Pak-Sher — which makes plastic storage bags, food-handling bags, deli bags and carryout bags — has developed an incentive program to encourage school children in Kilgore, Texas, to recycle plastic bags.
In the Keep It in Kilgore program, the 600 children at Kilgore Intermediate School bring the plastic shopping bags their families accumulate to the school — about a pound at a time, or roughly 75 bags — in exchange for a chance to win movie tickets every two weeks and a shot at a Kindle Fire e-book reader at the end of each school semester.
Each of the 27 participating classroom teachers also received iPads for their part in encouraging the students at the school — which educates children in the fourth and fifth grades — to take part in the program.
The used bags are taken to the Pak-Sher plant where they are recycled and made into black bags with the Kilgore Chamber of Commerce's City of Stars logo. The bags are then sold to local merchants in a business-helping-business model where the students receive extra incentive tickets for turning the black bags back in, taking the bag-recycling process full circle.
David Motley, Pak-Sher's chief financial officer, said the school produced almost 2,000 pounds of recyclable material in just the first semester of the recently completed school year — enough to produce 50 cases of the new bags.
“At the time, I said: ‘This will be something that's neat, but it's probably no big deal,' “ Motley said. “But I have been completely amazed at the enthusiasm of the kids. I thought it would be a semester-long deal and then fizzle out, but it hasn't. The kids just kept collecting bags.”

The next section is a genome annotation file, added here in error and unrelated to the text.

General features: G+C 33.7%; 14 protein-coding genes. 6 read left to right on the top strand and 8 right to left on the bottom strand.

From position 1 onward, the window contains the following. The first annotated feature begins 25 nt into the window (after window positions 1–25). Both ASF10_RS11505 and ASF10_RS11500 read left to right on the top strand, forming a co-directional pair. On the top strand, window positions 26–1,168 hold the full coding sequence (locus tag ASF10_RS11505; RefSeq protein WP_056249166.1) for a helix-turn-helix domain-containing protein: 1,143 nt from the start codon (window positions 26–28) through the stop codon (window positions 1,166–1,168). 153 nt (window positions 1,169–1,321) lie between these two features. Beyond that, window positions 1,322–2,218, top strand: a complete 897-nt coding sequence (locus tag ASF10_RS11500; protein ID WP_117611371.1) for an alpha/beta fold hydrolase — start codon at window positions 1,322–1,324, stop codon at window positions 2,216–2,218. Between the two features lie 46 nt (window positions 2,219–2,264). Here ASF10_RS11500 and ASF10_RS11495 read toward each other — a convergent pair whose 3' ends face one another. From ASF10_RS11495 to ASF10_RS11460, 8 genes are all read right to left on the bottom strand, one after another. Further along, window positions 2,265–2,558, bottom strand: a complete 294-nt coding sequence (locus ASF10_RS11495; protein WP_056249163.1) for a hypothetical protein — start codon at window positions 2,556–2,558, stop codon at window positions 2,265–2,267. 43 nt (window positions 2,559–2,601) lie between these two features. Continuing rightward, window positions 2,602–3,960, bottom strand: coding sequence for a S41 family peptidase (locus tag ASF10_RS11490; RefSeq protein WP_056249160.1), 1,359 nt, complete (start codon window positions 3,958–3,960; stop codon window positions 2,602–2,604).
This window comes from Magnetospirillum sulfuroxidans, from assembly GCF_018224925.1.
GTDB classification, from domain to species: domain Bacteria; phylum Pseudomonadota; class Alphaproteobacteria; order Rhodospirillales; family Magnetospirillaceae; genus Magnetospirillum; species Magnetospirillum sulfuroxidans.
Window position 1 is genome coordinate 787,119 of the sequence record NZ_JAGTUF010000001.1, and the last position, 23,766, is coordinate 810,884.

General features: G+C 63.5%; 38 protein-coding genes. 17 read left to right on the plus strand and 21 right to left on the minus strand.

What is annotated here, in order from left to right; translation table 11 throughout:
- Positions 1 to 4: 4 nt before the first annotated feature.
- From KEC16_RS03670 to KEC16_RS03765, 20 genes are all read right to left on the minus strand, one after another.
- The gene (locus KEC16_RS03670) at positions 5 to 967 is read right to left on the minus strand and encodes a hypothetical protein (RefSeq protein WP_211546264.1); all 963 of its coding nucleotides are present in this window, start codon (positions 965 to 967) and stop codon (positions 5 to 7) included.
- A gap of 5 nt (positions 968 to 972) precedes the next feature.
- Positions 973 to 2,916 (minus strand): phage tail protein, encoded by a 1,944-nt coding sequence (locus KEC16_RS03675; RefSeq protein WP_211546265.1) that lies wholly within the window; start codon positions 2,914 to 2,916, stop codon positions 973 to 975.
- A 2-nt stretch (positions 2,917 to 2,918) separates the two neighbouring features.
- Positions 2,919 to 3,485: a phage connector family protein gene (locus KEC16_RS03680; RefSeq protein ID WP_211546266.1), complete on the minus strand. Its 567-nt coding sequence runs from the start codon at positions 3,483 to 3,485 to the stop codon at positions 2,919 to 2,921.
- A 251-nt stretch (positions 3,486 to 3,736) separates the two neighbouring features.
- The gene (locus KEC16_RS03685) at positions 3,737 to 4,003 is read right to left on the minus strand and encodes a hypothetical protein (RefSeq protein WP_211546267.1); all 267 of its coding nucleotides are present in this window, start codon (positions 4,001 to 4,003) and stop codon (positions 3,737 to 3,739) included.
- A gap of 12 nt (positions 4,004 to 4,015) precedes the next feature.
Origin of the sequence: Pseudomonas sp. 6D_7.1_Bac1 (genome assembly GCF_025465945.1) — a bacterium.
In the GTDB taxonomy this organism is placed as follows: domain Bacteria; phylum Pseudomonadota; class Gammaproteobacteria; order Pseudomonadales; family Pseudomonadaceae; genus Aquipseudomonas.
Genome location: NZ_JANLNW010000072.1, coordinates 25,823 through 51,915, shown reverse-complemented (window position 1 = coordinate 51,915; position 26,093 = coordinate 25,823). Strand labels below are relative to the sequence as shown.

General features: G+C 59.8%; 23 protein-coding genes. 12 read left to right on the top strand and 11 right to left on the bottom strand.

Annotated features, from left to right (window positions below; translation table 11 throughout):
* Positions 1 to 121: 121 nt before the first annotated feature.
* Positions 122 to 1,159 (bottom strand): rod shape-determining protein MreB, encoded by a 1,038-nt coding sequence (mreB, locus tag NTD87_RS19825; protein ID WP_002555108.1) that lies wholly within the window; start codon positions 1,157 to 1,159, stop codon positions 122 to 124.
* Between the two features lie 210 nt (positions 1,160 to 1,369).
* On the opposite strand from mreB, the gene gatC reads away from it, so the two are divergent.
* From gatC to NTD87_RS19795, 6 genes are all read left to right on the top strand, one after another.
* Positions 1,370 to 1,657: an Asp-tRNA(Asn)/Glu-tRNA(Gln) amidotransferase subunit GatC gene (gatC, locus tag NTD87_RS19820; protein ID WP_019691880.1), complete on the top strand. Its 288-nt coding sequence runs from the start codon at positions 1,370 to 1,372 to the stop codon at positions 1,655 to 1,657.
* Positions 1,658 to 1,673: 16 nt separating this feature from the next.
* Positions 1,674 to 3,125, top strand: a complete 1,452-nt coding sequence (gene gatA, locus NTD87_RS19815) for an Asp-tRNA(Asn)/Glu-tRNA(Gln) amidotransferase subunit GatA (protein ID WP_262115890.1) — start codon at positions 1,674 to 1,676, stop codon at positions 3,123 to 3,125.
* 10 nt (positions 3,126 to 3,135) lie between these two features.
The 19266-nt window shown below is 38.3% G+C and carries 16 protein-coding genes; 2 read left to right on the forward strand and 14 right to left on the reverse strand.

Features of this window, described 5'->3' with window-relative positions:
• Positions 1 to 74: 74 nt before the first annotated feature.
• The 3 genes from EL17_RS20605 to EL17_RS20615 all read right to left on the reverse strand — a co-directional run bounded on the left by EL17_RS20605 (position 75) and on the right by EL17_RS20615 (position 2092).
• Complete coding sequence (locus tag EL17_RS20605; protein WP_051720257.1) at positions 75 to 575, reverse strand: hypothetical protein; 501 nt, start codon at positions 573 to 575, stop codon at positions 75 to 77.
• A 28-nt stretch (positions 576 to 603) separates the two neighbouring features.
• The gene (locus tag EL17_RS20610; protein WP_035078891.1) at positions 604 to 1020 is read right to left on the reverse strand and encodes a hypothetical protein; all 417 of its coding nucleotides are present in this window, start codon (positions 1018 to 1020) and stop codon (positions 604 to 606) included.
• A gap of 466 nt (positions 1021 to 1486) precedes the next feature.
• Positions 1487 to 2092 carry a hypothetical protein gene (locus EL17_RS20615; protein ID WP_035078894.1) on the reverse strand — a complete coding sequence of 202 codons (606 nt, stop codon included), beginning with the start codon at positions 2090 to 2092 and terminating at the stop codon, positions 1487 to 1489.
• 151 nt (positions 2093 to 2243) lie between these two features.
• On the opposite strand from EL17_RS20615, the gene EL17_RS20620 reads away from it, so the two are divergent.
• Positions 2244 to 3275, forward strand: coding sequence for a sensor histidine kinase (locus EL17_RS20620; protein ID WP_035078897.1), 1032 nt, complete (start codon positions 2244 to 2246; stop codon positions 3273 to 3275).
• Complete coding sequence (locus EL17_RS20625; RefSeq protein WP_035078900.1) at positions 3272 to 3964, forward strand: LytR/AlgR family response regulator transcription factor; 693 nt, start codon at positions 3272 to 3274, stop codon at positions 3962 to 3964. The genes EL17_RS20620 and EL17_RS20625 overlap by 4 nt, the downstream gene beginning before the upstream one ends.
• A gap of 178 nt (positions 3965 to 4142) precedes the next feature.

At the end of the 2011-12 academic year, the Kilgore Intermediate School students had collected more than 3,500 pounds or more than 262,000 bags.
Pak-Sher also gave nearly 300 fifth-graders a tour of the bag-making plant so the students could see exactly what came of their bags of bags.
“The key is to get these kids, in this generation, to recognize that this is not trash that needs to go in the landfill,” said Motley. “The whole purpose [was for them to] see how something that normally goes into the trash can be converted to a product that they could put their hands on and do something with.”
The incentive program grew out of a plan to get the school children involved in a hands-on recycling exercise, Motley said, and through a partnership with Kilgore Economic Development Corp., which provided $25,000 to Pak-Sher to defray the cost of some of the equipment needed for the project.
“This project is a multigenerational, hands-on learning experience melding economic, social and ecological behaviors,” said Amanda Nobles, KEDC executive director. “It benefits Pak-Sher and their green marketing efforts, and teaches students that green is not only what's right but also what's profitable.”
Partially because of the project, Pak-Sher received the Community Small Business of the Year award in December for its commitment to the east Texas community.
“Obviously Pak-Sher's not doing this for the profit,” Motley said. “A 50-case job is a small job for us. It's a subsidized project, but it's worth it. We are doing it again next year because we feel so strongly about it.”
Motley said the Keep It in Kilgore project has expanded the company's idea of “what we think we can do.”
“There was always a hesitation to recycle bags because they're more difficult to handle,” Motley said. “We've decided we can do it, because we did it here. The next step is to determine, ‘How can we do this more efficiently?' “
On a larger scale, he said the company is asking itself whether it can participate more broadly in the recycling effort around the country. “We are all impacted by our resources,” Motley said. “It was a step for us in the evolution toward being a better local member of society.”